I met Bishop Charles Chaput of South Dakota whose mother is Potowatomi. He was totally supportive, and put me in touch with the Jesuits who were running a spiritual retreat in South Dakota. Father Hatcher asked me if I would paint a trinity because the Native Americans were having a hard time understanding, intellectually, the concept of the Trinity. They were visual people and if they could see the Trinity depicted, they would understand. I painted the Father as an aged wise man, and Jesus as the victorious warrior in his warrior jacket, and the Holy Spirit as a red-winged hawk, the sacred bird, and, in another painting, as an                                                      eagle, the most sacred bird.
Lori Erickson writes in Sojourners that "Marlon Leneaugh, a Lakota who serves as director of the Rosebud Educational Society on South Dakota’s Rosebud Indian Reservation, agrees that Giuliani’s icons strike a responsive chord with many Native Americans. 'For a long time it was as if you could either be Catholic or Lakota, but not both,' he says. 'Father John’s icons help bridge that gap. They say that we have a right to bring our culture, values, and spirituality into the church.'"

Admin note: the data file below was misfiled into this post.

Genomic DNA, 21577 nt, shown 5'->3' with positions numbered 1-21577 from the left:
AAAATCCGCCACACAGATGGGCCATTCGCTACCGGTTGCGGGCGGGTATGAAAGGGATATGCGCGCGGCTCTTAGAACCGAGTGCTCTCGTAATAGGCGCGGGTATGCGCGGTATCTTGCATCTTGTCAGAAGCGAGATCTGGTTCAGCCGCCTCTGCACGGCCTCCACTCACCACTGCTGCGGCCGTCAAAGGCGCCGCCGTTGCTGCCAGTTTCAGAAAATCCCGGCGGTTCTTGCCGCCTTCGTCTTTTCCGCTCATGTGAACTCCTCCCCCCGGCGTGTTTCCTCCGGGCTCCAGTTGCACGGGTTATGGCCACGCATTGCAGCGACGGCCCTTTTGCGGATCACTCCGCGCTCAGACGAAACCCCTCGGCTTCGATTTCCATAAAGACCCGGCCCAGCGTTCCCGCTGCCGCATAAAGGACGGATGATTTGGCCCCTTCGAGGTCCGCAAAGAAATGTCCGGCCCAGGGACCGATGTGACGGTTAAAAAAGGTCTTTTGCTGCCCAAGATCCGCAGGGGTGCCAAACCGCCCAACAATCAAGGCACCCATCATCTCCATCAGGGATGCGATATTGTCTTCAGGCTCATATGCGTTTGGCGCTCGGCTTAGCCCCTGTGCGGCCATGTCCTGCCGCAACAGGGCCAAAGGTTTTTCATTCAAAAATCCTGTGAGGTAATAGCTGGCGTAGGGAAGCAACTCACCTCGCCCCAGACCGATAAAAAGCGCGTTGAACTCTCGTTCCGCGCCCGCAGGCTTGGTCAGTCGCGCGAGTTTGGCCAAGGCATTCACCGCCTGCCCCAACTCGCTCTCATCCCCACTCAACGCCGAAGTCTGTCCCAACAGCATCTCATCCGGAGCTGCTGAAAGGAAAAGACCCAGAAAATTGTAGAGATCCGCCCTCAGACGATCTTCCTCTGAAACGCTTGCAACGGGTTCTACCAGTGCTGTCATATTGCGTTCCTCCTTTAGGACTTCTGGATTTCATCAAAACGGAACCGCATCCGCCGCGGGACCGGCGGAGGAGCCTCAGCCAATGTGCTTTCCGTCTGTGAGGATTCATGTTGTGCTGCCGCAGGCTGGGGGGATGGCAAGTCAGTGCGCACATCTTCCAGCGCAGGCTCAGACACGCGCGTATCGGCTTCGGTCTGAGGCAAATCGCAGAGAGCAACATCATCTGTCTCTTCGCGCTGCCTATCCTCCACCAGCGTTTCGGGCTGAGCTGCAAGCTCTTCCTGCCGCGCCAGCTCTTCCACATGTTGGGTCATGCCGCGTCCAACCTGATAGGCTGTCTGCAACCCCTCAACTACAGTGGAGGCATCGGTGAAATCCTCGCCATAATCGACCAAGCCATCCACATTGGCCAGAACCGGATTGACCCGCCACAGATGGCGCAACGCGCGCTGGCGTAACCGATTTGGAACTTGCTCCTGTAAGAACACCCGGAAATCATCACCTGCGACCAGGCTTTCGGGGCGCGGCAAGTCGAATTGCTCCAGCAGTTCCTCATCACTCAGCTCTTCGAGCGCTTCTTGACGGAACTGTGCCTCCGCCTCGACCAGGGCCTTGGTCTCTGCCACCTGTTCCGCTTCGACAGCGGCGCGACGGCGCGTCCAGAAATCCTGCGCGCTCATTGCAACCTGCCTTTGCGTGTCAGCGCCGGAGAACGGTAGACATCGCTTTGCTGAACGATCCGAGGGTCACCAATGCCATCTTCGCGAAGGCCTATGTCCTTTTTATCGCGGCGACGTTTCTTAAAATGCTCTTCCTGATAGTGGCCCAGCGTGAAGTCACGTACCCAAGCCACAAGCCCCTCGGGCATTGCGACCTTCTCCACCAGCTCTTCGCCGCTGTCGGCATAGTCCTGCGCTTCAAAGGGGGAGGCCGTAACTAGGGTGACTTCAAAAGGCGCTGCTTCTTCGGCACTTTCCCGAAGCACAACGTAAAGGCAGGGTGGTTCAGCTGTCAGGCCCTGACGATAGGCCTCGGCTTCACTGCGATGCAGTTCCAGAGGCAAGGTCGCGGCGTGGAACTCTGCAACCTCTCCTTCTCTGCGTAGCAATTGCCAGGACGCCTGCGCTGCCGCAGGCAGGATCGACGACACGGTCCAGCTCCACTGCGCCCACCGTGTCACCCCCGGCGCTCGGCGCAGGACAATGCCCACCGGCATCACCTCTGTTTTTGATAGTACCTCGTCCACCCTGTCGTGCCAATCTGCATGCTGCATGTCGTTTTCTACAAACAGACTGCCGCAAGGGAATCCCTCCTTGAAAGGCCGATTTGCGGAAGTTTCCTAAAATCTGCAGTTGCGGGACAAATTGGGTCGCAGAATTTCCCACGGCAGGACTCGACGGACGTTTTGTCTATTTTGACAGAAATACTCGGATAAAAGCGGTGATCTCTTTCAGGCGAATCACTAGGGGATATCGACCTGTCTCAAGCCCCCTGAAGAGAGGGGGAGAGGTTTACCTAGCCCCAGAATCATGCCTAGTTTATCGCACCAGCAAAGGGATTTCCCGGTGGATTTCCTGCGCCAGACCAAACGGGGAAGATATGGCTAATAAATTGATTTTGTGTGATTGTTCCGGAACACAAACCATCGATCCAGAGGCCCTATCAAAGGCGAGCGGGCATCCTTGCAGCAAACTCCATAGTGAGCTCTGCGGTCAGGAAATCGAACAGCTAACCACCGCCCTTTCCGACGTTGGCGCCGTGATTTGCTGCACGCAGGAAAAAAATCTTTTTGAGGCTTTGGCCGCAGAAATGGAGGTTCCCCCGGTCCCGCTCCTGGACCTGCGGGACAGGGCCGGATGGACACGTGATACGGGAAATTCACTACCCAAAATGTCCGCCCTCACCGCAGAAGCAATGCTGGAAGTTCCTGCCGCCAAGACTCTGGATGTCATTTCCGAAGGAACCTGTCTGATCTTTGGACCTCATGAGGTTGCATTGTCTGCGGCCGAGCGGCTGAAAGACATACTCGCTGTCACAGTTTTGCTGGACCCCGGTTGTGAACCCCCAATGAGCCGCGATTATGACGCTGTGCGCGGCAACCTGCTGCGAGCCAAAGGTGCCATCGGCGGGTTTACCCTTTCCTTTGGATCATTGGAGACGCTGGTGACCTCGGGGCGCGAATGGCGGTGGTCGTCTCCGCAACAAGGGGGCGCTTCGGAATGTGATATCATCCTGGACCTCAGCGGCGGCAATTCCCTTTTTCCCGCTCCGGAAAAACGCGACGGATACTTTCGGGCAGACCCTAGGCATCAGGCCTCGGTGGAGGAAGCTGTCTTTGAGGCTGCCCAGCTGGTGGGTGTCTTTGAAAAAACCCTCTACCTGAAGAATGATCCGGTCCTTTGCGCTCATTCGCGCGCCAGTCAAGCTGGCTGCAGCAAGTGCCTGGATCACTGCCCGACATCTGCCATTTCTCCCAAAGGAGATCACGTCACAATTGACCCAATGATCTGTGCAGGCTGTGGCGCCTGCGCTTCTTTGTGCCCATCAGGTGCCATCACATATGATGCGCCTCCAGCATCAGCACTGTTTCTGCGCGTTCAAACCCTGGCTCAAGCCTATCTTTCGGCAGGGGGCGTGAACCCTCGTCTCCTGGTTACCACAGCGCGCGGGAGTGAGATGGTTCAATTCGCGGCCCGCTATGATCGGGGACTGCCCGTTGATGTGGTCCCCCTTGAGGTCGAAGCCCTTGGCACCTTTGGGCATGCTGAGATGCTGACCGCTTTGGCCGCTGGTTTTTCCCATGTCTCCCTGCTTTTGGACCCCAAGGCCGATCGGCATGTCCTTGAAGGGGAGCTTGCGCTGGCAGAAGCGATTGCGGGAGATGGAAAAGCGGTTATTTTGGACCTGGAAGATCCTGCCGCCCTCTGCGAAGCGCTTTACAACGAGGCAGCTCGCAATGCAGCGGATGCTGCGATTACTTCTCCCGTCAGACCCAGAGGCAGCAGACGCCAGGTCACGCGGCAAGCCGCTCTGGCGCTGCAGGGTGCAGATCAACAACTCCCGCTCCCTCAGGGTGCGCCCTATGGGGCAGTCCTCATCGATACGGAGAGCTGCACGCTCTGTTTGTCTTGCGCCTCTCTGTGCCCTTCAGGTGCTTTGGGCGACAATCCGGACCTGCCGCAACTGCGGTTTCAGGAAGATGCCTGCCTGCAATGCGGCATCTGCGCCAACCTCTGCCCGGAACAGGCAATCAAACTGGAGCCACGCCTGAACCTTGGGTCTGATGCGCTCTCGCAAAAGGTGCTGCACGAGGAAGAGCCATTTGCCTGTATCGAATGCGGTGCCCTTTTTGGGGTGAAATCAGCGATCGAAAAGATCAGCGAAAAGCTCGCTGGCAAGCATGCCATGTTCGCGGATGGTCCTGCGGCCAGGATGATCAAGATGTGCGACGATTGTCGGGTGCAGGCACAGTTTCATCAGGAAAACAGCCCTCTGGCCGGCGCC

Father Giuliani has produced icons and paintings not only for the church in the Pine Ridge Reservation in South Dakota, but also for the church of St. Dennis in Crow Agency, Montana, where in 1997 he created a series of paintings depicting Mary's relationship with Christ.  Sadly, vandals set fire to the church in 2006, destroying all fourteen paintings.

Father Giuliani has produced icons not only of Native North Americans, but also of indigenous peoples from Central and South America.  One example is Joseph's Dream:

Joseph's Dream by Father John Giuliani

And then there are these two wonderful Andean Christ paintings:

Andean Christ Breaking Bread by Father John Giuliani

The Good Shepherd by Father John Giuliani